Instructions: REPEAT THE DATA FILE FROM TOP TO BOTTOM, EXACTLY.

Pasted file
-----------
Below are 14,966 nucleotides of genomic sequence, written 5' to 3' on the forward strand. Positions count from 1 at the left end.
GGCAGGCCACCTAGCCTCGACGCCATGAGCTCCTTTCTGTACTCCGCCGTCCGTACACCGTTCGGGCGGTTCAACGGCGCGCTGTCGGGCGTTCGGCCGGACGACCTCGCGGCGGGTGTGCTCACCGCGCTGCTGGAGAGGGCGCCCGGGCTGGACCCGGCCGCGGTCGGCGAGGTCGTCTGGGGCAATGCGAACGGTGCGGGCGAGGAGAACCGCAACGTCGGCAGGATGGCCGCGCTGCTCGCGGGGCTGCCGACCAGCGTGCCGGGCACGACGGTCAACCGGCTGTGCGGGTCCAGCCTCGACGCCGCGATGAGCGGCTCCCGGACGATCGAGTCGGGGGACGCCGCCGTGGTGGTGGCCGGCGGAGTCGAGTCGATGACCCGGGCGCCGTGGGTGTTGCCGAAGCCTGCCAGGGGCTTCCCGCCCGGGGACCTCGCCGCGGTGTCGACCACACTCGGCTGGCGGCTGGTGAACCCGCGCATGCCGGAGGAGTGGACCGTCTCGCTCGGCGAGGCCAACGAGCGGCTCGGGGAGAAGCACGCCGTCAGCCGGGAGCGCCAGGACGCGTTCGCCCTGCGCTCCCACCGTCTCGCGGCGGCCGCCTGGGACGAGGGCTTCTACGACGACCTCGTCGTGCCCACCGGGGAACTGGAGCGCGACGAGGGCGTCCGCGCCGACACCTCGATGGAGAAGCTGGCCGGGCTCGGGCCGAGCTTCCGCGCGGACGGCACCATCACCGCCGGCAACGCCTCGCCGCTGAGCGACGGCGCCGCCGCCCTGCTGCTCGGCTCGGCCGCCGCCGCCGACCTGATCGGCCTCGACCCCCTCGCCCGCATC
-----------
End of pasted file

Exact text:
Below are 14,966 nucleotides of genomic sequence, written 5' to 3' on the forward strand. Positions count from 1 at the left end.
GGCAGGCCACCTAGCCTCGACGCCATGAGCTCCTTTCTGTACTCCGCCGTCCGTACACCGTTCGGGCGGTTCAACGGCGCGCTGTCGGGCGTTCGGCCGGACGACCTCGCGGCGGGTGTGCTCACCGCGCTGCTGGAGAGGGCGCCCGGGCTGGACCCGGCCGCGGTCGGCGAGGTCGTCTGGGGCAATGCGAACGGTGCGGGCGAGGAGAACCGCAACGTCGGCAGGATGGCCGCGCTGCTCGCGGGGCTGCCGACCAGCGTGCCGGGCACGACGGTCAACCGGCTGTGCGGGTCCAGCCTCGACGCCGCGATGAGCGGCTCCCGGACGATCGAGTCGGGGGACGCCGCCGTGGTGGTGGCCGGCGGAGTCGAGTCGATGACCCGGGCGCCGTGGGTGTTGCCGAAGCCTGCCAGGGGCTTCCCGCCCGGGGACCTCGCCGCGGTGTCGACCACACTCGGCTGGCGGCTGGTGAACCCGCGCATGCCGGAGGAGTGGACCGTCTCGCTCGGCGAGGCCAACGAGCGGCTCGGGGAGAAGCACGCCGTCAGCCGGGAGCGCCAGGACGCGTTCGCCCTGCGCTCCCACCGTCTCGCGGCGGCCGCCTGGGACGAGGGCTTCTACGACGACCTCGTCGTGCCCACCGGGGAACTGGAGCGCGACGAGGGCGTCCGCGCCGACACCTCGATGGAGAAGCTGGCCGGGCTCGGGCCGAGCTTCCGCGCGGACGGCACCATCACCGCCGGCAACGCCTCGCCGCTGAGCGACGGCGCCGCCGCCCTGCTGCTCGGCTCGGCCGCCGCCGCCGACCTGATCGGCCTCGACCCCCTCGCCCGCATC